IRS Announces New 2011 Voluntary Disclosure Program For Offshore Bank Accounts
We frequently represent taxpayers in criminal tax situations. The Internal Revenue Service announced today a special voluntary disclosure initiative designed to bring offshore money back into the U.S. tax system and help people with undisclosed income from hidden offshore accounts get current with their taxes. The new voluntary disclosure initiative will be available through Aug. 31, 2011.
“As we continue to amass more information and pursue more people internationally, the risk to individuals hiding assets offshore is increasing,” said IRS Commissioner Doug Shulman. “This new effort gives those hiding money in foreign accounts a tough, fair way to resolve their tax problems once and for all. And it gives people a chance to come in before we find them.”
The IRS decision to open a second special disclosure initiative follows continuing interest from taxpayers with foreign accounts. The first special voluntary disclosure program closed with 15,000 voluntary disclosures on Oct. 15, 2009. Since that time, more than 3,000 taxpayers have come forward to the IRS with bank accounts from around the world. These taxpayers will also be eligible to take advantage of the special provisions of the new initiative.
“As I’ve said all along, the goal is to get people back into the U.S. tax system,” Shulman said. “Combating international tax evasion is a top priority for the IRS. We have additional cases and banks under review. The situation will just get worse in the months ahead for those hiding assets and income offshore. This new disclosure initiative is the last, best chance for people to get back into the system.”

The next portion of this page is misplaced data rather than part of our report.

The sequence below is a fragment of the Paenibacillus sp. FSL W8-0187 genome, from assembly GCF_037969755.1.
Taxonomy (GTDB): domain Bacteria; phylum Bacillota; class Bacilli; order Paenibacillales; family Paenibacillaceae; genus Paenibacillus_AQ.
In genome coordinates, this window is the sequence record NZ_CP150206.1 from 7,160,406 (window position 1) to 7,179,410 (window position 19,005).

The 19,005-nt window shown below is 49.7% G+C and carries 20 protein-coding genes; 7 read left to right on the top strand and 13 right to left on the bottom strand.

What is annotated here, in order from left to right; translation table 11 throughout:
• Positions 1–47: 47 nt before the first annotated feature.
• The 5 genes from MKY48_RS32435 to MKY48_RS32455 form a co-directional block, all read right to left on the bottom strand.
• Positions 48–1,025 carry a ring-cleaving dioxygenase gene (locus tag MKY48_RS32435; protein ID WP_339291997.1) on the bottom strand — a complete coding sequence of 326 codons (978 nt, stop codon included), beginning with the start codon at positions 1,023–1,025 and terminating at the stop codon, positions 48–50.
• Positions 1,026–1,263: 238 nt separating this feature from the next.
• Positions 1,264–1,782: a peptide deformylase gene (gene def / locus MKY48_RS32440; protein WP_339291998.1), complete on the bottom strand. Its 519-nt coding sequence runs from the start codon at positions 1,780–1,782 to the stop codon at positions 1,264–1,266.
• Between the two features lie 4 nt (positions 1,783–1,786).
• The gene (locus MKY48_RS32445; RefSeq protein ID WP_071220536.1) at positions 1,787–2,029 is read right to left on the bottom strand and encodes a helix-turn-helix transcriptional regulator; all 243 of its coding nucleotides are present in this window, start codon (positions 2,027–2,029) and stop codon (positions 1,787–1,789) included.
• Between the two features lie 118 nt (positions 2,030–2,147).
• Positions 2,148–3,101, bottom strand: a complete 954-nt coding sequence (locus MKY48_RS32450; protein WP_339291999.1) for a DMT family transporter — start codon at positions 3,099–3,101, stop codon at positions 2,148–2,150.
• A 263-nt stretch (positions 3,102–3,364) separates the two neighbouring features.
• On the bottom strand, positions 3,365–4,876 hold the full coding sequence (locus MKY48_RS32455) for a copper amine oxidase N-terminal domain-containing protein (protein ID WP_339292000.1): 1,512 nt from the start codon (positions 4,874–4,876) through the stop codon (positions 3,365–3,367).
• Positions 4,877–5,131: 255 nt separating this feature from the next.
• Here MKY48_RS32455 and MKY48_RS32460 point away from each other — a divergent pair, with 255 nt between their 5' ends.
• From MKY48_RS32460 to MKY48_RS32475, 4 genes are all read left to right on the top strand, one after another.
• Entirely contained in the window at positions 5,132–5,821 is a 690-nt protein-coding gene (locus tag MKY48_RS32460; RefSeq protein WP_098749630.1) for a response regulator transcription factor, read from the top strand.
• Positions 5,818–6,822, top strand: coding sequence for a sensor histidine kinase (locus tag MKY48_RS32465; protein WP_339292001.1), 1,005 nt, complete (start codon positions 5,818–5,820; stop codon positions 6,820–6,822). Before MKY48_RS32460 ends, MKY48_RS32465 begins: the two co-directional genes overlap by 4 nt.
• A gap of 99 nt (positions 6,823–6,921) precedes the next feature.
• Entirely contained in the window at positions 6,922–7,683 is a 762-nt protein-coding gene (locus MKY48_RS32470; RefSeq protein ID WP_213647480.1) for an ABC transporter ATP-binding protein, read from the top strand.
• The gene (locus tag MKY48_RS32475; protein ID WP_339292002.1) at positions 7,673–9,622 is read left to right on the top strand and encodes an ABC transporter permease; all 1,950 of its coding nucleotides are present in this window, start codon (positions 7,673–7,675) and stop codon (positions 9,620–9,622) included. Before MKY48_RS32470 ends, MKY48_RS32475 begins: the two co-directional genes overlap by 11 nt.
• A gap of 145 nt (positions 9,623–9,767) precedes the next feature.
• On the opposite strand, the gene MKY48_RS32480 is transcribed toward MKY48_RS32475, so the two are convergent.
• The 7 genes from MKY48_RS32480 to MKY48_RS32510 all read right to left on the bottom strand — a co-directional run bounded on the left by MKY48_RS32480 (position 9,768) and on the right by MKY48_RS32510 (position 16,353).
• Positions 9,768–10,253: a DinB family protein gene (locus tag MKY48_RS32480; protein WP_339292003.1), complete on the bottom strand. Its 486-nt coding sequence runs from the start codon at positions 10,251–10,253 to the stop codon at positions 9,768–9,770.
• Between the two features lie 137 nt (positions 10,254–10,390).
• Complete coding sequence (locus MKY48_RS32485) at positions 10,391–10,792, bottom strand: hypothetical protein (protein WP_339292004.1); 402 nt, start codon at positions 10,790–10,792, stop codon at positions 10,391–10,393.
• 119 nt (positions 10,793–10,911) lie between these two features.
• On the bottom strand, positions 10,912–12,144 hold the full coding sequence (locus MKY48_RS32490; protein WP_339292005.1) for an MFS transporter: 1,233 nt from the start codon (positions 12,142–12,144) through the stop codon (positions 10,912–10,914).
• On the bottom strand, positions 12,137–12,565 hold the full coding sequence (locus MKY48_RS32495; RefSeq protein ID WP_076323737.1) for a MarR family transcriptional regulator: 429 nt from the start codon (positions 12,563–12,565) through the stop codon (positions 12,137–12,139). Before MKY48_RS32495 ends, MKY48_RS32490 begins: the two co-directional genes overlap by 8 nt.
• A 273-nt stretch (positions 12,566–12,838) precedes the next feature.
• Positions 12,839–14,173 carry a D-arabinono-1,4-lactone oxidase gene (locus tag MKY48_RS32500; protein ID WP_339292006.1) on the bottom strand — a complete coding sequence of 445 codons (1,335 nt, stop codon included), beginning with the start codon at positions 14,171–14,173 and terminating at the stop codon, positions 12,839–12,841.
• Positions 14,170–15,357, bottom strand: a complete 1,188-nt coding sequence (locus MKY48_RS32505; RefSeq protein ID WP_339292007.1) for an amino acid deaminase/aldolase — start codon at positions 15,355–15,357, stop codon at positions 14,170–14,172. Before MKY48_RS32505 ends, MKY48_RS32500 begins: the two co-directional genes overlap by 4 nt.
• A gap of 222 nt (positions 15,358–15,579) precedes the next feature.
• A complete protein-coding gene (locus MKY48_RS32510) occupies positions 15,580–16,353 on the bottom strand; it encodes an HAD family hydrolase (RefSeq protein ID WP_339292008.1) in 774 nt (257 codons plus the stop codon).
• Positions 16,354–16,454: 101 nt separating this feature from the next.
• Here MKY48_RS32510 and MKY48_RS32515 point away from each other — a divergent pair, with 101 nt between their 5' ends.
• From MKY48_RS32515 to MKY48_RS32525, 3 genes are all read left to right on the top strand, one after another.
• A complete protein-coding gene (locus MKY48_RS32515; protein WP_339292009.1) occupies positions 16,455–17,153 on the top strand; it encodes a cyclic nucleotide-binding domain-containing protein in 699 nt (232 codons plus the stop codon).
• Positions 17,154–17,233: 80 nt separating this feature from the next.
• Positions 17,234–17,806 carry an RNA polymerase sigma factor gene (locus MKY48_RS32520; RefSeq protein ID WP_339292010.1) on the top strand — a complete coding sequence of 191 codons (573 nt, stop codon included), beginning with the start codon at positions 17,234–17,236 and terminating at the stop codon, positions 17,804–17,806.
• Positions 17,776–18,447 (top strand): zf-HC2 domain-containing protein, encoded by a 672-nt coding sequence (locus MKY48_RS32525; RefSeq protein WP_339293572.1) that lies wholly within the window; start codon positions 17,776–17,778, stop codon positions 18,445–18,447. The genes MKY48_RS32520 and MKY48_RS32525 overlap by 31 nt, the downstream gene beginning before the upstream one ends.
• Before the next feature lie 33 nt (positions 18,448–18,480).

The new initiative announced today – called the 2011 Offshore Voluntary Disclosure Initiative (OVDI) — includes several changes from the 2009 Offshore Voluntary Disclosure Program (OVDP).
For the 2011 initiative, there is a new penalty framework that requires individuals to pay a penalty of 25 percent of the amount in the foreign bank accounts in the year with the highest aggregate account balance covering the 2003 to 2010 time period. Some taxpayers will be eligible for a 5% if they did not create the account and make use of the money in the account, and there is a new 12.5 percent penalty for those people whose offshore accounts or assets did not surpass $75,000 in any calendar year covered by the 2011 initiative. Participants also must pay back-taxes and interest for up to eight years as well as pay accuracy-related and/or delinquency penalties.
Taxpayers participating in the new initiative must file all original and amended tax returns and include payment for taxes, interest and accuracy-related penalties by the Aug. 31 deadline.
The IRS is also making other modifications to the 2011 disclosure initiative.
The 2011 initiative offers clear benefits to encourage taxpayers to come in now rather than risk IRS detection. Taxpayers hiding assets offshore who do not come forward will face far higher penalty scenarios as well as the possibility of criminal prosecution.
“Tax secrecy continues to erode,” Shulman said. “We are not letting up on international tax issues, and more is in the works. For those hiding cash or assets offshore, the time to come in is now. The risk of being caught will only increase.”
If you wish to discuss a foreign bank account voluntary disclosure or other tax issue, please do not hesitate to contact us.